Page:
Government plans massive Citigroup rescue
WASHINGTON — Rushing to rescue Citigroup, the government has agreed to shoulder hundreds of billions of dollars in possible losses at the stricken bank and to plow a fresh $20 billion into the company.
Regulators hope the dramatic action will bolster badly shaken confidence in the once-mighty banking giant as well as in the nation’s financial system, a goal that so far has been elusive despite a flurry of government interventions to battle the worst global crisis since the 1930s.
Wall Street appeared encouraged as stock futures moved higher ahead of the market opening in New York. Dow Jones industrial average futures rose almost 2 percent. Stock markets in Britain and Germany gained more than 4 percent in afternoon trading. Citigroup shares themselves climbed 44 percent to $5.64 in premarket trading.
The action, announced late Sunday by the Treasury Department, the Federal Reserve and the Federal Deposit Insurance Corp., is aimed at shoring up a huge financial institution whose collapse would wreak havoc on the already fragile financial system and the U.S. economy.
"With these transactions, the U.S. government is taking the actions necessary to strengthen the financial system and protect U.S. taxpayers and the U.S. economy," the three agencies said in a joint statement.
Analysts said a Citigroup failure would have seized up still fragile lending markets and caused untold losses among institutions holding debt and financial products backed by the company.
"It would create chaos," said Winson Fong, managing director at SG Asset Management in Hong Kong, which oversees about $3 billion in equities in Asia. "Simply put, you couldn’t borrow or lend for a while. This is a nightmare scenario."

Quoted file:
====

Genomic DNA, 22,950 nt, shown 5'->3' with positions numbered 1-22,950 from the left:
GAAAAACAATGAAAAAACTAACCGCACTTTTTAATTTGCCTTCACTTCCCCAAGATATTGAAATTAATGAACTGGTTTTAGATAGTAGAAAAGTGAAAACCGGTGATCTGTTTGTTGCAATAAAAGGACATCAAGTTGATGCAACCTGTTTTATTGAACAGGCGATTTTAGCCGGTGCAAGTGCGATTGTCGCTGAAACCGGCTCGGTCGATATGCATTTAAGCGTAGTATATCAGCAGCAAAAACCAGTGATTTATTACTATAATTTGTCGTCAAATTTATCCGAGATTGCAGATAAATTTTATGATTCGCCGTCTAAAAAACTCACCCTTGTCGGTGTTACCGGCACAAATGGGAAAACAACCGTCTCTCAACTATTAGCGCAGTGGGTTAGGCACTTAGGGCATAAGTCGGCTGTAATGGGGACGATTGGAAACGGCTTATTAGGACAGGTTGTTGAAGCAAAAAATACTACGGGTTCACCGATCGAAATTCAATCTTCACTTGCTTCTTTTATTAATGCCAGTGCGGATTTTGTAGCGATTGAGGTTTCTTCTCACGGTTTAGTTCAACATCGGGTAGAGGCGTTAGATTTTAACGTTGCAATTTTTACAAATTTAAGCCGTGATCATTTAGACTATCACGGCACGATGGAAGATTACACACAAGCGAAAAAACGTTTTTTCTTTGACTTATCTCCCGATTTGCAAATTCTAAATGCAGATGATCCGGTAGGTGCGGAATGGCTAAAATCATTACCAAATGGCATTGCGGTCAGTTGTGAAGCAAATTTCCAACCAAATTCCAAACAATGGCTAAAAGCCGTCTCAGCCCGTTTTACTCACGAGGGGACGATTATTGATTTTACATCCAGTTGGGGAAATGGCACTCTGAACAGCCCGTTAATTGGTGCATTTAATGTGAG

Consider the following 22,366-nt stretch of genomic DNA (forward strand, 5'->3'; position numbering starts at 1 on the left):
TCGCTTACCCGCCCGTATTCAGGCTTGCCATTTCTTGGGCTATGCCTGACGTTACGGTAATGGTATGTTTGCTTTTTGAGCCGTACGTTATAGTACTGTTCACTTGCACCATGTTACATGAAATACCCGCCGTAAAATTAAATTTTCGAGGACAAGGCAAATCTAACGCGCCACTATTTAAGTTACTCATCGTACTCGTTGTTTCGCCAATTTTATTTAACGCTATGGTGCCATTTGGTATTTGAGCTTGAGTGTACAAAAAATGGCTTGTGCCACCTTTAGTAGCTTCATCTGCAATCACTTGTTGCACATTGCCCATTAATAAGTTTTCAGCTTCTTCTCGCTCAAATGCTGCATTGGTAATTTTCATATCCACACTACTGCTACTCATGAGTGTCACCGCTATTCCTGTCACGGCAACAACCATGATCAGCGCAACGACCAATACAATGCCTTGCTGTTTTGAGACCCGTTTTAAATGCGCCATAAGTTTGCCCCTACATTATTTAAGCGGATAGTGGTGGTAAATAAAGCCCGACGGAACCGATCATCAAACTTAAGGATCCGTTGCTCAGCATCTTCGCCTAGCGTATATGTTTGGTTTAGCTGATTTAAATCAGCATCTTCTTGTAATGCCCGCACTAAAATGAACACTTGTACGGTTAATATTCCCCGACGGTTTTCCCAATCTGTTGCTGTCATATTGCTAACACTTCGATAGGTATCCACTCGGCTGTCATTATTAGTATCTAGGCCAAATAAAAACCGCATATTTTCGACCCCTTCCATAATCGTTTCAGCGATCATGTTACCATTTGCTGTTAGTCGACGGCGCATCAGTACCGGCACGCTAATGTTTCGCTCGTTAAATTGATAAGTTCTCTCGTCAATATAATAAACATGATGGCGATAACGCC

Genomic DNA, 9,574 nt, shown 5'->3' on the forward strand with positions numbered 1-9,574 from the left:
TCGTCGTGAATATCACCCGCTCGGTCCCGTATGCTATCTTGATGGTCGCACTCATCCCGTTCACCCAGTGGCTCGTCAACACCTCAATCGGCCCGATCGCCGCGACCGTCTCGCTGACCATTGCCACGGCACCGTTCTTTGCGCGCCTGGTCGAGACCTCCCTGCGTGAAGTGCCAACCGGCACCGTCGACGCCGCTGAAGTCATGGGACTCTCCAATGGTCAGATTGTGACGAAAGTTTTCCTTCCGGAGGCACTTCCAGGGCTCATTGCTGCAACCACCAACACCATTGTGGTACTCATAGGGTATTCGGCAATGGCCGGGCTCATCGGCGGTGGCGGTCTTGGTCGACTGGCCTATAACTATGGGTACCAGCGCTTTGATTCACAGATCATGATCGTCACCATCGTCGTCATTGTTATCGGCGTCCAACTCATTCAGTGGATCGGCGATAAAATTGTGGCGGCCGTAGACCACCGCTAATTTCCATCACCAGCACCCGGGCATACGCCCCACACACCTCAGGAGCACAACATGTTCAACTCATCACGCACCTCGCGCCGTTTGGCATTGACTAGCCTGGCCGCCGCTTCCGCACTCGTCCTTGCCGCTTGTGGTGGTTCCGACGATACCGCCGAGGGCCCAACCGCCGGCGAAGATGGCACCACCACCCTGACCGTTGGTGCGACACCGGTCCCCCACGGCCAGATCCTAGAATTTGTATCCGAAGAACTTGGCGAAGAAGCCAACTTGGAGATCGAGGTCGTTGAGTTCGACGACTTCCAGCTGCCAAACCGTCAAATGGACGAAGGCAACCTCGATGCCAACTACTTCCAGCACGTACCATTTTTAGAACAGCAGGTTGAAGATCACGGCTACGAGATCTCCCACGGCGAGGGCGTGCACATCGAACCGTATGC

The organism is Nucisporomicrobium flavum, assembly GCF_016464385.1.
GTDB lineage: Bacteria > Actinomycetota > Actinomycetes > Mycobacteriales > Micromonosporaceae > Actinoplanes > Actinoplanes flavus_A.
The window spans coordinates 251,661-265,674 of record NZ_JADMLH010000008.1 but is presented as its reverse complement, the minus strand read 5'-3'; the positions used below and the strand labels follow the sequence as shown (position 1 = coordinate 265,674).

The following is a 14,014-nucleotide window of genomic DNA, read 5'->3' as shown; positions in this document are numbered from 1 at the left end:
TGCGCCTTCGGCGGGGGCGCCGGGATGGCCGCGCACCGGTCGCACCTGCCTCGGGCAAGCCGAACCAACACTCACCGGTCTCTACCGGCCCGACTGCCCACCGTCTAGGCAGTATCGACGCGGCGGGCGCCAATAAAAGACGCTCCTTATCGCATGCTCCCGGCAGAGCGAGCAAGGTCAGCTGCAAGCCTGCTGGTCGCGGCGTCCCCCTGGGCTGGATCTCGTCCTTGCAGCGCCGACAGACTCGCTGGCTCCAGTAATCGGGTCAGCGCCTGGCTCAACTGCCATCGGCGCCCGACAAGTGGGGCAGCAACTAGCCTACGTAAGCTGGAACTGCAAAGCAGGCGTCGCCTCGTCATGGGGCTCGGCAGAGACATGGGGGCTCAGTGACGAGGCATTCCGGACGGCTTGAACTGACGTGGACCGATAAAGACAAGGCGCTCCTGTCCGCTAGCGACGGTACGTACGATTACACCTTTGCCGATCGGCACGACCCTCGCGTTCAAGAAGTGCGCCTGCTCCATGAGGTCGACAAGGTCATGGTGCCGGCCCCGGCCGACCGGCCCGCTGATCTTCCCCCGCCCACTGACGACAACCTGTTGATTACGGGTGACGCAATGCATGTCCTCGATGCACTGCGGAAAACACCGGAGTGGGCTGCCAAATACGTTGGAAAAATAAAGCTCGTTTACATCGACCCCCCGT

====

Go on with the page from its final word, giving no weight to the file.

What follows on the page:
The bold move is the latest in a string of high-profile government bailout efforts. The Fed in March provided financial backing to JPMorgan Chase’s buyout of ailing Bear Stearns. Six months later, the government was forced to take over mortgage giants Fannie Mae and Freddie Mac and throw a financial lifeline — which was recently rejiggered — to insurer American International Group.
Critics worry the actions could put billions of taxpayers’ dollars in jeopardy and encourage financial companies to take excessive risk on the belief that the government will bail them out of their messes.
The $20 billion cash injection by the Treasury Department will come from the $700 billion financial bailout package. The capital infusion follows an earlier one — of $25 billion — in Citigroup in which the government also received an ownership stake.
As part of the plan, Treasury and the FDIC will guarantee against the "possibility of unusually large losses" on up to $306 billion of risky loans and securities backed by commercial and residential mortgages.
Citigroup will assume the first $29 billion in losses on the risky pool of assets. Beyond that amount, the government would absorb 90 percent of the remaining losses, and Citigroup 10 percent. Money from the $700 billion bailout and funds from the FDIC would cover the government’s portion of potential losses.
In exchange for the guarantees, the government will get $7 billion in preferred shares of Citigroup. In addition, Citi said it will issue warrants to the U.S. Treasury and the FDIC for approximately 254 million shares of the company’s common stock at a strike price of $10.61.